Malik Hall vs Northwestern Game Report


In a low-scoring contest, Malik Hall was a bright spot, finding an offensive flow and contributing beyond the box score. Hall finished the game with 15 points, 17 rebounds, 2 assists, 2 blocks, and 2 turnovers on 6-13 shooting. He stood out Wednesday night thanks to a strong nose for the ball, strong defensive flashes, and shooting over contests off the dribble.

Defensively, Hall thrived against guards, wings, and post players, and did so by defending well both on-ball and off-ball. Hall’s defensive activity set him up for a career rebounding night thanks to guarding all three levels of shot attempts. On top of this, his off-ball defense put him in successful spots, playing some paint defense (first clip), while also smoothly rotating into the next spot. This common ability to rotate smoothly is a strong team-defense trait that scouts love in his game. The first three plays in the clip above all showcase off-ball defense to some extent with rotations and intelligent patience to turn into a change of momentum.

After the off-ball defense comes the rebounding, where Hall recorded the most rebounds in a single game of his career. Notice his motor, constant nose for the ball, and ability to use his size to his advantage on loose balls, while also constantly tipping rebounds out of traffic. For a wing, Hall’s rebounding efforts save the offense multiple possessions each night. 

With his versatility to defend post-ups, drives, and P&Rs, Hall perfectly embodies the modern defensive-minded small forward.

Offensively, Hall’s best trait in this game was his ability to attack off the catch with a strong jab step and the ability to shoot over defenders off the dribble. On the year (heading into 3/7), Hall ranks in the 56th percentile in off the dribble jumpers efficiency and in the 81st percentile of catch & shoot numbers, which help provide a benefit of the doubt to his slightly below average FT% and above average 3P%.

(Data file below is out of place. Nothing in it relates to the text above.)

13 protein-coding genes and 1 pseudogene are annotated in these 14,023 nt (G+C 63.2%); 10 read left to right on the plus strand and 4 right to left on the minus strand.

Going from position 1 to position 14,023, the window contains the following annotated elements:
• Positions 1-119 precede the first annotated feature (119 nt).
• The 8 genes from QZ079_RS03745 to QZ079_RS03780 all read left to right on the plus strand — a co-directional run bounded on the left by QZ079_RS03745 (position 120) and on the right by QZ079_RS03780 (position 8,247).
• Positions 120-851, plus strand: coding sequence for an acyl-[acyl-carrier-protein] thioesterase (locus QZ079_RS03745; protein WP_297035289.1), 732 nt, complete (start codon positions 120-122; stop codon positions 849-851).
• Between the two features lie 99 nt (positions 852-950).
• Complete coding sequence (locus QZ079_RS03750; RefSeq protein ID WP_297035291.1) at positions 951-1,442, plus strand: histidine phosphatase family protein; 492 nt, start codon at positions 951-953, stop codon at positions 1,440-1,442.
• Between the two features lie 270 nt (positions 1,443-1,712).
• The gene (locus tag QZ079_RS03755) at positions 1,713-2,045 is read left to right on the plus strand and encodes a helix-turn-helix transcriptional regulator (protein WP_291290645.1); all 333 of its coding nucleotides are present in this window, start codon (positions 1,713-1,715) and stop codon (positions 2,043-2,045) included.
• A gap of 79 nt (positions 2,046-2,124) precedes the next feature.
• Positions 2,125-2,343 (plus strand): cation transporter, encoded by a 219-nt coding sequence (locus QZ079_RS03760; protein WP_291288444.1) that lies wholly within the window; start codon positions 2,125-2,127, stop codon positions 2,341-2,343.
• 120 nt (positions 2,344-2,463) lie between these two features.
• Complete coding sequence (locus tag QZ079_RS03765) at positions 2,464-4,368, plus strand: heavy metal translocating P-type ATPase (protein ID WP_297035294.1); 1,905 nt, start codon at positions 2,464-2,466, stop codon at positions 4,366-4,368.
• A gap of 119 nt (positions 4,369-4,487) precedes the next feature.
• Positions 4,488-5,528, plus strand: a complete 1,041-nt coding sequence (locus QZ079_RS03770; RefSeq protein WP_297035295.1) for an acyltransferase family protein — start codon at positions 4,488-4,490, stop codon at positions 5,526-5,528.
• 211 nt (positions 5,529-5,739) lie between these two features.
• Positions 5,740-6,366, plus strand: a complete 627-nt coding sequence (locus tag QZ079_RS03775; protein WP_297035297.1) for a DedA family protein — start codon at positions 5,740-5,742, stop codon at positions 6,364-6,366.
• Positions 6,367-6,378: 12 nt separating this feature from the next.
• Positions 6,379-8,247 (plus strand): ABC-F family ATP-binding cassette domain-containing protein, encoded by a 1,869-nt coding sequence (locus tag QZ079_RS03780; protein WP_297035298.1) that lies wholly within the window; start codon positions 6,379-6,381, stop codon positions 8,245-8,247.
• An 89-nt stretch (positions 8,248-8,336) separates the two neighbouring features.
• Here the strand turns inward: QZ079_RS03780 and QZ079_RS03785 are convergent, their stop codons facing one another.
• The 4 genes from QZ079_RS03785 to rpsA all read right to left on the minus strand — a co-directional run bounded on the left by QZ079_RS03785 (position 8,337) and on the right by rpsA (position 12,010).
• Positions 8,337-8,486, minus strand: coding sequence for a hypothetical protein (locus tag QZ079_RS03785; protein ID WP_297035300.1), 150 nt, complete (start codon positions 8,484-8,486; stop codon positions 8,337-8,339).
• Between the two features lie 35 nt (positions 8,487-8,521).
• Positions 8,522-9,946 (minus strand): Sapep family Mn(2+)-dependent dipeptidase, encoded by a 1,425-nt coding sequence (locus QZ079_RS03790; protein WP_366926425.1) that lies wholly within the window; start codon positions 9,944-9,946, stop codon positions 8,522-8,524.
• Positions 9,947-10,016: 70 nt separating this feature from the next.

The last four clips of the video showcase his offensive ability, particularly off the dribble shooting and shooting over shot contests. Hall’s footwork also helps him, as he avoids traveling on the catch and as he goes into his driving motion. From there, his pull-up shooting keeps defenses on their toes, which makes him hard to defend given his size.

The last play of these clips is the only worrisome play. The arrows show it clearly and concisely, but while the offensive rebound was impressive with strong hands, the decision to go back up in traffic off of the rebound was an equally opposite negative play. This is a simple read, even with defenders blocking some vision. Hall never looks out to pass, which is the flaw of the process in this play, and something he will need to limit going forward.

Overall, Malik Hall did a great job of winning rebounds by capitalizing on weak box-outs, using his size against smaller players, following the ball every time, and tipping out long rebounds through crowds. Hall’s motor was on display again, and he also showcased promising offensive flashes that teams wanted to see. Look for Malik Hall to be invited to the Portsmouth Invitational Tournament (PIT), where he could potentially make some noise and ultimately propel himself into an invite to the G League Elite camp in Chicago before the NBA Draft Combine.